How Elite Athletes Use Sports Massage to Achieve Peak Performance

From left: ABMP's Brandon Twyford, Coach Don Stanley, XPE Master Trainer Bill Welle, Tony Villani, George Kousaleos, XPE Sports Chiropractor Kevin Christie

This blog gives added insight into Brandon Twyford’s experience earlier this year when he visited George Kousaleos’s and Tony Villani’s pre-NFL Scouting Combine camp near Miami, Florida. Click here to read Brandon’s full article “Razor’s Edge” in the current issue of Massage & Bodywork magazine.

Most people know massage and bodywork can be extremely effective for recovery from athletic training, but what I saw at the XPE Sports Academy in Boca Raton, Florida, gave me a new appreciation for just how valuable manual therapy can be for athletes in intense training.

George Kousaleos, founder of the CORE Institute, has partnered with Tony Villani, founder of XPE Sports Academy, to offer myofascial therapy to NFL pros and elite college athletes hoping to make it in the NFL. As part of the partnership, Kousaleos is offering an internship program in CORE myofascial therapy for therapists interested in working on athletes. The weeklong internship culminates in a certification in CORE myofascial therapy and a spot on Kousaleos’s planned national sports bodywork team.

Kousaleos and Villani’s goal with the bodywork program is to both assist in avoiding injury and make tiny adjustments to an athlete’s body that allow the athlete to train at a progressively higher intensity day after day. The work is less deep than something like structural integration, but it is targeted and precise—it’s not done with a strictly therapeutic approach; it’s done with a goal of helping athletes achieve demonstrably better results than they ever have before.

At this level of training, pulled muscles and joint sprains are common, but Villani and his team of specialists at XPE all told me they were extremely pleased at how few injuries they had seen this year. They credited the bodywork the athletes were receiving with the reduction in injuries.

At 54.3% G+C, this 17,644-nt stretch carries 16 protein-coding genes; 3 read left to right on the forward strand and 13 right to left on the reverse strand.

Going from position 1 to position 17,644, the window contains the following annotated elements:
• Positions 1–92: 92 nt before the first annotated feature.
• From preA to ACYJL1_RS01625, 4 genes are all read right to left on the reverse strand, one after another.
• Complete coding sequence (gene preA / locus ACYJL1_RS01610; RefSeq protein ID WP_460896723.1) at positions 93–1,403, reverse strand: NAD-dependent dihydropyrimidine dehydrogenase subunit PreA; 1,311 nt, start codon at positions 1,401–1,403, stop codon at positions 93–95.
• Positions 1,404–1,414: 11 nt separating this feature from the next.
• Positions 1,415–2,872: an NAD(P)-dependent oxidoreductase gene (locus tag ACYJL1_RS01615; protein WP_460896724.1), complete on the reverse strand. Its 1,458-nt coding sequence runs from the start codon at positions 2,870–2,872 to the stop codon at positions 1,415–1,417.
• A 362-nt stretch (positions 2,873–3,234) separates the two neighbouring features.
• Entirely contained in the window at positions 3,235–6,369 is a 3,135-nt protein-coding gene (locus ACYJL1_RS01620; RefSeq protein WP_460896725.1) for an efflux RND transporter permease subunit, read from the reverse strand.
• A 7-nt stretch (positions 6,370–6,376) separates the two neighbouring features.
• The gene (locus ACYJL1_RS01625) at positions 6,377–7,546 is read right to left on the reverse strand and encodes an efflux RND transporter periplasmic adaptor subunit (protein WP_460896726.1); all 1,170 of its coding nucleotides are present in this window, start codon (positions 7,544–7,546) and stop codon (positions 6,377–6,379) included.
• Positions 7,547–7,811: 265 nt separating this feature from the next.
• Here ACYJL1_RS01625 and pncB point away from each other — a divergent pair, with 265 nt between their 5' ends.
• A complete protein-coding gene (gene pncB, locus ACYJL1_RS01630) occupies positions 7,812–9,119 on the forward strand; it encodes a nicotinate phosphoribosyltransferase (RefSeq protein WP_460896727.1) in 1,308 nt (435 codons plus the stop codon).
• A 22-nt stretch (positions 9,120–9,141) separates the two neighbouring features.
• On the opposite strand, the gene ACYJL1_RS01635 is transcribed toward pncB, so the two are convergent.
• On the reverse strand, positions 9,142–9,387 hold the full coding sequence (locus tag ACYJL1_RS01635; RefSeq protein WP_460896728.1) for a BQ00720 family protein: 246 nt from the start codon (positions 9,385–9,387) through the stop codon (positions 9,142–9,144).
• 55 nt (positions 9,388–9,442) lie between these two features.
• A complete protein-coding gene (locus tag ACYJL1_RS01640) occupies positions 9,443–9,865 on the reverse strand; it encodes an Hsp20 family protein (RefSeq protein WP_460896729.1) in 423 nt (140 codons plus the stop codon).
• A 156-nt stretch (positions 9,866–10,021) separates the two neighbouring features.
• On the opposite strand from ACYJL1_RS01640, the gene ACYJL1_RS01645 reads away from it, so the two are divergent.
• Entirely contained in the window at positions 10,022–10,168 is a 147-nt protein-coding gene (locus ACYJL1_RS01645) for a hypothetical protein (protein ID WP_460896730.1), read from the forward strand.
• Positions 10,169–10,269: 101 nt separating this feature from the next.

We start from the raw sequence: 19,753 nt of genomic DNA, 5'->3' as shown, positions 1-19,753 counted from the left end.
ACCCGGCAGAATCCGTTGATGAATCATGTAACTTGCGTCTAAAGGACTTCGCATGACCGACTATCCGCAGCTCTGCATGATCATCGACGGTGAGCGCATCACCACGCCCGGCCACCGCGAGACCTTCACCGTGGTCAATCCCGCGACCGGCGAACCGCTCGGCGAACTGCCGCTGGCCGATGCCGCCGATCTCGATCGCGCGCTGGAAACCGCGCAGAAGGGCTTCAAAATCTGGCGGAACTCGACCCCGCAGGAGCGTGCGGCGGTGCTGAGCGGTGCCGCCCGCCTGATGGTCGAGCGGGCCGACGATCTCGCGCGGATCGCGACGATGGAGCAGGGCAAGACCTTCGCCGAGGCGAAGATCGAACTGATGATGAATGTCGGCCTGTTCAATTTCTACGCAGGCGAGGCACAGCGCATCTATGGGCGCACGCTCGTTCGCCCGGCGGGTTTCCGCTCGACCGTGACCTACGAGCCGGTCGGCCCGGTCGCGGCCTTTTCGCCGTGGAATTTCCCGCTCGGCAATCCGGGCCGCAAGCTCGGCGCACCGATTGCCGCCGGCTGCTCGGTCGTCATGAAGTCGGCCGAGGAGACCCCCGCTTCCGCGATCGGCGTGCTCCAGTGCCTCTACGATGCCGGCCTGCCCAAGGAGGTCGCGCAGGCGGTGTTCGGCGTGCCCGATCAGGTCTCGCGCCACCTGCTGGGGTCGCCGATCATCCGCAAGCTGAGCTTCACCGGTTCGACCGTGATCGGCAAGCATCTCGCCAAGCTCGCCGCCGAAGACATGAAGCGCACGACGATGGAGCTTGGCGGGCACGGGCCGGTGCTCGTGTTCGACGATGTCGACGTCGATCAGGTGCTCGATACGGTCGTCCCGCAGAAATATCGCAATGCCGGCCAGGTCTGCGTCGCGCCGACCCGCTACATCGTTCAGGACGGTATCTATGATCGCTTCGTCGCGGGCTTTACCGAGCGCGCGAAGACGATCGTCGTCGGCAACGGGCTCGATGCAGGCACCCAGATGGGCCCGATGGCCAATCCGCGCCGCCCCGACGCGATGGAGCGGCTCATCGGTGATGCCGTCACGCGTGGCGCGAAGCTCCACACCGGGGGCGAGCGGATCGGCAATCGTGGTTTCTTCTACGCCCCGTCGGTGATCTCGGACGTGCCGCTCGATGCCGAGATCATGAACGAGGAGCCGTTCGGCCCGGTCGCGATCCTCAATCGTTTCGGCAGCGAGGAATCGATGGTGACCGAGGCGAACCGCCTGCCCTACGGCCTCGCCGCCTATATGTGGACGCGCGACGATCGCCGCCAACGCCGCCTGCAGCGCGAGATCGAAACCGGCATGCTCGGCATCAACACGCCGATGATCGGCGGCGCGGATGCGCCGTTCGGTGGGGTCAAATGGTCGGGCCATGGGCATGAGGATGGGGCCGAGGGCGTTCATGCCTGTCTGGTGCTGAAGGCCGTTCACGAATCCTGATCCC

Every therapist I spoke to also raved about the depth and quality of the information they were learning at the camp. Nearly all of them said the concepts and techniques would enable them to work more efficiently with less stress on their bodies, thus prolonging their career. The therapists were brimming with excitement as they said they couldn’t wait to get back to their home practice to start putting their new certification to work.

I was there in early February, and the NFL Scouting Combine took place shortly after that in Indianapolis. At the Combine, the nation’s top college athletes showcased their skills for NFL coaches, owners, and scouts. It’s been interesting to watch the results of the NFL Combine for the players I saw training at XPE. Villani’s results speak for themselves. For example, Jeff Driskel, a quarterback from Louisiana Tech, was expected to be picked in the middle of the draft. But his performance at the Combine, where he ran the fastest 40-yard dash of all quarterbacks, may just bump him up a round or two.

Looking around the training facility on the day I left, I could see the immense potential for sports massage to be even further accepted into mainstream athletic training, as a critical component of a well-rounded health-care team. Nearly all major sports teams, as well as savvy individual athletes, have already embraced sports bodywork as a fundamental part of their training and recovery regimen, but even those who scoff at the idea that massage achieves anything more than relief from sore muscles will eventually be forced to accept the effectiveness of massage therapy in aiding intense training, because Kousaleos’s results at Florida State University and XPE Sports can’t be ignored.

As Villani likes to say, “Numbers don’t lie.”

—Brandon Twyford is associate editor for Associated Bodywork & Massage Professionals.

Click here to read Brandon’s full article “Razor’s Edge,” in the May/June 2016 issue of Massage & Bodywork magazine.



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